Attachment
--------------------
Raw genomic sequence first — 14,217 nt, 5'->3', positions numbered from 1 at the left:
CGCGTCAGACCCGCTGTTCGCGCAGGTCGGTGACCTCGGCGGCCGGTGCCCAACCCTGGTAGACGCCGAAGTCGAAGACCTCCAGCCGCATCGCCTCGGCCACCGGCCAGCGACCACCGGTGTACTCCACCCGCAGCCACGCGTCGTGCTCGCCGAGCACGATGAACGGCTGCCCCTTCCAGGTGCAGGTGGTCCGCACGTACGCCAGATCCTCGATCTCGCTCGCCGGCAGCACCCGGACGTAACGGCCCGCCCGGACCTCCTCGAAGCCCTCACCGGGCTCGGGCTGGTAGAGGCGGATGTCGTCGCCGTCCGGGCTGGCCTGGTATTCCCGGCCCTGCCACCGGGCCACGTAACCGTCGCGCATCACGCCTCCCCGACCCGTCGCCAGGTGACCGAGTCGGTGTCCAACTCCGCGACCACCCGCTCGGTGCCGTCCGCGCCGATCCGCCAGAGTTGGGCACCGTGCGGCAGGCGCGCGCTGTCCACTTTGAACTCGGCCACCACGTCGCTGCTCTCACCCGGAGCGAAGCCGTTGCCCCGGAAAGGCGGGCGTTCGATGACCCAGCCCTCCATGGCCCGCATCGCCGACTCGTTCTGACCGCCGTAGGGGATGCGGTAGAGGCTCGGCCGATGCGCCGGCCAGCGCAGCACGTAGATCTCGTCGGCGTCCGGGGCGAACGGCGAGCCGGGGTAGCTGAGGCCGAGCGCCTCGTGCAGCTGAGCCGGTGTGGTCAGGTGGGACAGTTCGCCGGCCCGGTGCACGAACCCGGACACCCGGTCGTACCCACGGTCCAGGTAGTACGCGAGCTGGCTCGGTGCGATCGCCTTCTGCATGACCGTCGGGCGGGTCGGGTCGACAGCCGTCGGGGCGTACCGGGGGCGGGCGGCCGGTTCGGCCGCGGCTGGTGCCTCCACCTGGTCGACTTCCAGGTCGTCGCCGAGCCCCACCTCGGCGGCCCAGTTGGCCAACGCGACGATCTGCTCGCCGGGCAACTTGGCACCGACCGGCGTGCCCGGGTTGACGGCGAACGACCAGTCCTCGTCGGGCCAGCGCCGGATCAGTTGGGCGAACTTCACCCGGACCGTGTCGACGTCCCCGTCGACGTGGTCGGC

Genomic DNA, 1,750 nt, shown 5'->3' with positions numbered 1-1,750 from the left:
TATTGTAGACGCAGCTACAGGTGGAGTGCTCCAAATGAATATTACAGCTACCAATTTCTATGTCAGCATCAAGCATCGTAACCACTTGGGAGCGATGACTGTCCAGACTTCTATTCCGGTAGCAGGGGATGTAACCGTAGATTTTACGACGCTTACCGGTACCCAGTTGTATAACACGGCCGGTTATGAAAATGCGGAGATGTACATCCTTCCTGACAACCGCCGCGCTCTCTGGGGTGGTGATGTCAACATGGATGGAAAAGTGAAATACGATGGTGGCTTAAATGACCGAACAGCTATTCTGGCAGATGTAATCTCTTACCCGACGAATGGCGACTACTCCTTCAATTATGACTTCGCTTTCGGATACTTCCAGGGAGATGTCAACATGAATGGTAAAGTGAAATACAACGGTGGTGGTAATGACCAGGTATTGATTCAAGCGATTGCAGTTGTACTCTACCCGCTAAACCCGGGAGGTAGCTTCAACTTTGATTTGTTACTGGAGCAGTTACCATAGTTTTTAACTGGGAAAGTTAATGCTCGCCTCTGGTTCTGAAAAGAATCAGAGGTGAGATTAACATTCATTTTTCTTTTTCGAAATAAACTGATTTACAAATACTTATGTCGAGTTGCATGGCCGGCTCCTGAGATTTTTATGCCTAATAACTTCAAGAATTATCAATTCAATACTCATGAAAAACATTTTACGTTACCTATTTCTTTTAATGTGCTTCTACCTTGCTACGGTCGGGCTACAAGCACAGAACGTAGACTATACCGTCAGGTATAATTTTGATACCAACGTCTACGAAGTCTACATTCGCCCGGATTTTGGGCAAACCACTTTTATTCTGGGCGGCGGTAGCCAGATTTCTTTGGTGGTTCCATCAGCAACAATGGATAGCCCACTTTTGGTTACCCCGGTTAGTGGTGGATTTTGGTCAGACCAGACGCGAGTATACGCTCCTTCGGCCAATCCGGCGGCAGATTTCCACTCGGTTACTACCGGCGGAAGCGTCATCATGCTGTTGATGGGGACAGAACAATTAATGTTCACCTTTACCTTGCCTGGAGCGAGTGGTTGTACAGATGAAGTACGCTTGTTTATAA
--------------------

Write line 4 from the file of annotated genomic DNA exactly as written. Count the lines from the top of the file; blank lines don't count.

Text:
TATTGTAGACGCAGCTACAGGTGGAGTGCTCCAAATGAATATTACAGCTACCAATTTCTATGTCAGCATCAAGCATCGTAACCACTTGGGAGCGATGACTGTCCAGACTTCTATTCCGGTAGCAGGGGATGTAACCGTAGATTTTACGACGCTTACCGGTACCCAGTTGTATAACACGGCCGGTTATGAAAATGCGGAGATGTACATCCTTCCTGACAACCGCCGCGCTCTCTGGGGTGGTGATGTCAACATGGATGGAAAAGTGAAATACGATGGTGGCTTAAATGACCGAACAGCTATTCTGGCAGATGTAATCTCTTACCCGACGAATGGCGACTACTCCTTCAATTATGACTTCGCTTTCGGATACTTCCAGGGAGATGTCAACATGAATGGTAAAGTGAAATACAACGGTGGTGGTAATGACCAGGTATTGATTCAAGCGATTGCAGTTGTACTCTACCCGCTAAACCCGGGAGGTAGCTTCAACTTTGATTTGTTACTGGAGCAGTTACCATAGTTTTTAACTGGGAAAGTTAATGCTCGCCTCTGGTTCTGAAAAGAATCAGAGGTGAGATTAACATTCATTTTTCTTTTTCGAAATAAACTGATTTACAAATACTTATGTCGAGTTGCATGGCCGGCTCCTGAGATTTTTATGCCTAATAACTTCAAGAATTATCAATTCAATACTCATGAAAAACATTTTACGTTACCTATTTCTTTTAATGTGCTTCTACCTTGCTACGGTCGGGCTACAAGCACAGAACGTAGACTATACCGTCAGGTATAATTTTGATACCAACGTCTACGAAGTCTACATTCGCCCGGATTTTGGGCAAACCACTTTTATTCTGGGCGGCGGTAGCCAGATTTCTTTGGTGGTTCCATCAGCAACAATGGATAGCCCACTTTTGGTTACCCCGGTTAGTGGTGGATTTTGGTCAGACCAGACGCGAGTATACGCTCCTTCGGCCAATCCGGCGGCAGATTTCCACTCGGTTACTACCGGCGGAAGCGTCATCATGCTGTTGATGGGGACAGAACAATTAATGTTCACCTTTACCTTGCCTGGAGCGAGTGGTTGTACAGATGAAGTACGCTTGTTTATAA